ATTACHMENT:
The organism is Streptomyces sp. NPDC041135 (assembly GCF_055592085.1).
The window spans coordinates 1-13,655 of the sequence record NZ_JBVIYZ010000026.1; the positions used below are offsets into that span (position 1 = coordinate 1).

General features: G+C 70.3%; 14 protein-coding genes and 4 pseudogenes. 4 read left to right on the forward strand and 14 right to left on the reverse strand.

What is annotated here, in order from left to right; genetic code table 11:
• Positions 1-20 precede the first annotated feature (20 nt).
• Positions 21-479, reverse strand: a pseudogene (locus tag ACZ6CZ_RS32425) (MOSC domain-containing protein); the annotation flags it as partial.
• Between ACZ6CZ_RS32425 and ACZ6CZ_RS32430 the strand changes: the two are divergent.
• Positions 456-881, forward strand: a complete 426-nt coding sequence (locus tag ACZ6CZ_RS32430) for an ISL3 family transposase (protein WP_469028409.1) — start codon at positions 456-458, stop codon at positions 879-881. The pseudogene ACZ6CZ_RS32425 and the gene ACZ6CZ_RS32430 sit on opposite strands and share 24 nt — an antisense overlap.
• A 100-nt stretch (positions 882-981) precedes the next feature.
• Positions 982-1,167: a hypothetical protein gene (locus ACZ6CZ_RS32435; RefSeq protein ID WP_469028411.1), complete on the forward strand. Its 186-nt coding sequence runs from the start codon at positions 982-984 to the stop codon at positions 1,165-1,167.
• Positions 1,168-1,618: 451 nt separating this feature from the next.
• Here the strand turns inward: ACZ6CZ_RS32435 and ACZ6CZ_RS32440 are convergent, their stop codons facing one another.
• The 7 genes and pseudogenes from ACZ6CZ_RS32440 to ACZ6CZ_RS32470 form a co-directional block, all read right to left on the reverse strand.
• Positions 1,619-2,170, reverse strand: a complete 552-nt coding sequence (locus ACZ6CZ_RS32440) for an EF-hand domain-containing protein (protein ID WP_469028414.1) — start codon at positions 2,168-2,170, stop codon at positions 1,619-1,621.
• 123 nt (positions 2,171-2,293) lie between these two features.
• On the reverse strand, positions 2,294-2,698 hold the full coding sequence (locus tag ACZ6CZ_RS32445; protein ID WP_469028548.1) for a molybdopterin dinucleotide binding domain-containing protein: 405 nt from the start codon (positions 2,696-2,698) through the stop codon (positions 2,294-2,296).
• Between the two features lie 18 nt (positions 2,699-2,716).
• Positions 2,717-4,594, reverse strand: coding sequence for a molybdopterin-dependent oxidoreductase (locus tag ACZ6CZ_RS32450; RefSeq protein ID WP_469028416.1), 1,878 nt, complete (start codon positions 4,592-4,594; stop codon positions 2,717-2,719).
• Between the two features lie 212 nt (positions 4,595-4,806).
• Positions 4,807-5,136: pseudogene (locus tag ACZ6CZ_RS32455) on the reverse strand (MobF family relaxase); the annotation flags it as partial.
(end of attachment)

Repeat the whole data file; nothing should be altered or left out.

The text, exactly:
The organism is Streptomyces sp. NPDC041135 (assembly GCF_055592085.1).
The window spans coordinates 1-13,655 of the sequence record NZ_JBVIYZ010000026.1; the positions used below are offsets into that span (position 1 = coordinate 1).

General features: G+C 70.3%; 14 protein-coding genes and 4 pseudogenes. 4 read left to right on the forward strand and 14 right to left on the reverse strand.

What is annotated here, in order from left to right; genetic code table 11:
• Positions 1-20 precede the first annotated feature (20 nt).
• Positions 21-479, reverse strand: a pseudogene (locus tag ACZ6CZ_RS32425) (MOSC domain-containing protein); the annotation flags it as partial.
• Between ACZ6CZ_RS32425 and ACZ6CZ_RS32430 the strand changes: the two are divergent.
• Positions 456-881, forward strand: a complete 426-nt coding sequence (locus tag ACZ6CZ_RS32430) for an ISL3 family transposase (protein WP_469028409.1) — start codon at positions 456-458, stop codon at positions 879-881. The pseudogene ACZ6CZ_RS32425 and the gene ACZ6CZ_RS32430 sit on opposite strands and share 24 nt — an antisense overlap.
• A 100-nt stretch (positions 882-981) precedes the next feature.
• Positions 982-1,167: a hypothetical protein gene (locus ACZ6CZ_RS32435; RefSeq protein ID WP_469028411.1), complete on the forward strand. Its 186-nt coding sequence runs from the start codon at positions 982-984 to the stop codon at positions 1,165-1,167.
• Positions 1,168-1,618: 451 nt separating this feature from the next.
• Here the strand turns inward: ACZ6CZ_RS32435 and ACZ6CZ_RS32440 are convergent, their stop codons facing one another.
• The 7 genes and pseudogenes from ACZ6CZ_RS32440 to ACZ6CZ_RS32470 form a co-directional block, all read right to left on the reverse strand.
• Positions 1,619-2,170, reverse strand: a complete 552-nt coding sequence (locus ACZ6CZ_RS32440) for an EF-hand domain-containing protein (protein ID WP_469028414.1) — start codon at positions 2,168-2,170, stop codon at positions 1,619-1,621.
• 123 nt (positions 2,171-2,293) lie between these two features.
• On the reverse strand, positions 2,294-2,698 hold the full coding sequence (locus tag ACZ6CZ_RS32445; protein ID WP_469028548.1) for a molybdopterin dinucleotide binding domain-containing protein: 405 nt from the start codon (positions 2,696-2,698) through the stop codon (positions 2,294-2,296).
• Between the two features lie 18 nt (positions 2,699-2,716).
• Positions 2,717-4,594, reverse strand: coding sequence for a molybdopterin-dependent oxidoreductase (locus tag ACZ6CZ_RS32450; RefSeq protein ID WP_469028416.1), 1,878 nt, complete (start codon positions 4,592-4,594; stop codon positions 2,717-2,719).
• Between the two features lie 212 nt (positions 4,595-4,806).
• Positions 4,807-5,136: pseudogene (locus tag ACZ6CZ_RS32455) on the reverse strand (MobF family relaxase); the annotation flags it as partial.